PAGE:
At a Mayor’s Council of Guam meeting today, several of our island mayors voiced their opposition to Bill 33-35, which seeks to transfer the authority and oversight of the Guam Island Fair Committee from the Mayor’s Council of Guam to the Guam Visitors Bureau. The bill would put GVB in charge of the upcoming 75th annual Liberation Day carnival, parade and other festivities. Dededo Mayor Melissa Savares announced the mayors would continue to steamroll ahead with their plans. The mayors also collectively voiced their support for Bill 29-35, which would allow the mayors to reintroduce games of chance at the Liberation Day carnival. In response, today my office sent out open invitations to MCOG and GVB to meet with me on Bill 33-35, because I care about their concerns. However, the mayors need to keep in mind and heart the interests of all Guam residents when it comes to Liberation Day, no matter the village they represent. We need to honor the voice and will of the people, who without room for compromise have staunchly said no to gambling five times since 2000.
Our island suffers from many social ills. Drug addiction, alcoholism and abuse in all its forms continue to plague our families. Gambling and even games of chance, which could serve as gateways to bigger gambling, are yet another social ill I’m working hard to stomp out. My opposition is not personal. The people and public we serve constantly remind us that gambling is unconscionable and we need to listen to the people’s voice. Despite the mayors continuing to go against the people’s voice, our office continues to work to find alternative solutions in spite of our government’s financial constraints. I sent out letters to our regional neighbors at their respective consulate offices inquiring about how they could potentially contribute to our festivities. Additionally, today I met with the Young Men’s League of Guam for the same purpose. I am doing my due diligence to find more reputable lines of revenue and I’m leaning on our community partners to chime in with their support. I don’t believe resurrecting a casino or allowing gambling serves Guam’s best interests. We can all work harder to find alternative funding.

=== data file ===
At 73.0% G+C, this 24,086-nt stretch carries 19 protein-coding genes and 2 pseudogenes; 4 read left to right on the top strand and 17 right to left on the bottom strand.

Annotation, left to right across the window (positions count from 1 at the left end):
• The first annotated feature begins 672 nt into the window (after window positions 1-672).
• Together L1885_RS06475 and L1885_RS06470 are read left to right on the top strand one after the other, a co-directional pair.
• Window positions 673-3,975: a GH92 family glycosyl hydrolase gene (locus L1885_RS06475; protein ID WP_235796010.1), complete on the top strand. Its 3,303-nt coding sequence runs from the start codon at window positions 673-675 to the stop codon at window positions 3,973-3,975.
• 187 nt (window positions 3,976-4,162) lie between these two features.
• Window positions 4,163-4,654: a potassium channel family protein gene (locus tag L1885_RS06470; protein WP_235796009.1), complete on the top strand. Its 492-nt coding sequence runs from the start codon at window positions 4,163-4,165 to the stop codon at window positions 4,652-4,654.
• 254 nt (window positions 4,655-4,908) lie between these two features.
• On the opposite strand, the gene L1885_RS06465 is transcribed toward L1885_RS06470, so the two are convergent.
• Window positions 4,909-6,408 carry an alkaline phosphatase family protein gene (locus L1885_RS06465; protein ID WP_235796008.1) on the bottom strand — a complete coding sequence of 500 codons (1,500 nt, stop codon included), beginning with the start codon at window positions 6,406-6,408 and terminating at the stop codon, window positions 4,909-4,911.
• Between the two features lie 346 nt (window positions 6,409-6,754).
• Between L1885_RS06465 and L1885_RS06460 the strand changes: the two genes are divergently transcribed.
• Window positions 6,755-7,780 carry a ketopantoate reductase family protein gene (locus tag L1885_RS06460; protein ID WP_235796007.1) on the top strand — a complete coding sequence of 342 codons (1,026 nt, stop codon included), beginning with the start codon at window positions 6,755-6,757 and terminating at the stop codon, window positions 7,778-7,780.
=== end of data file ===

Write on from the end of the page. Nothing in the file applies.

It’s been decades since Guam banned poker machine parlors and voters turned down casino propositions, but the stories of families adversely affected by gambling addictions live on. I ask the people of Guam to exercise your citizenship by calling the offices of your mayors, senators and governor. Share your stories and remind our island leaders that our culture was built on love, peace and unity – not on gambling.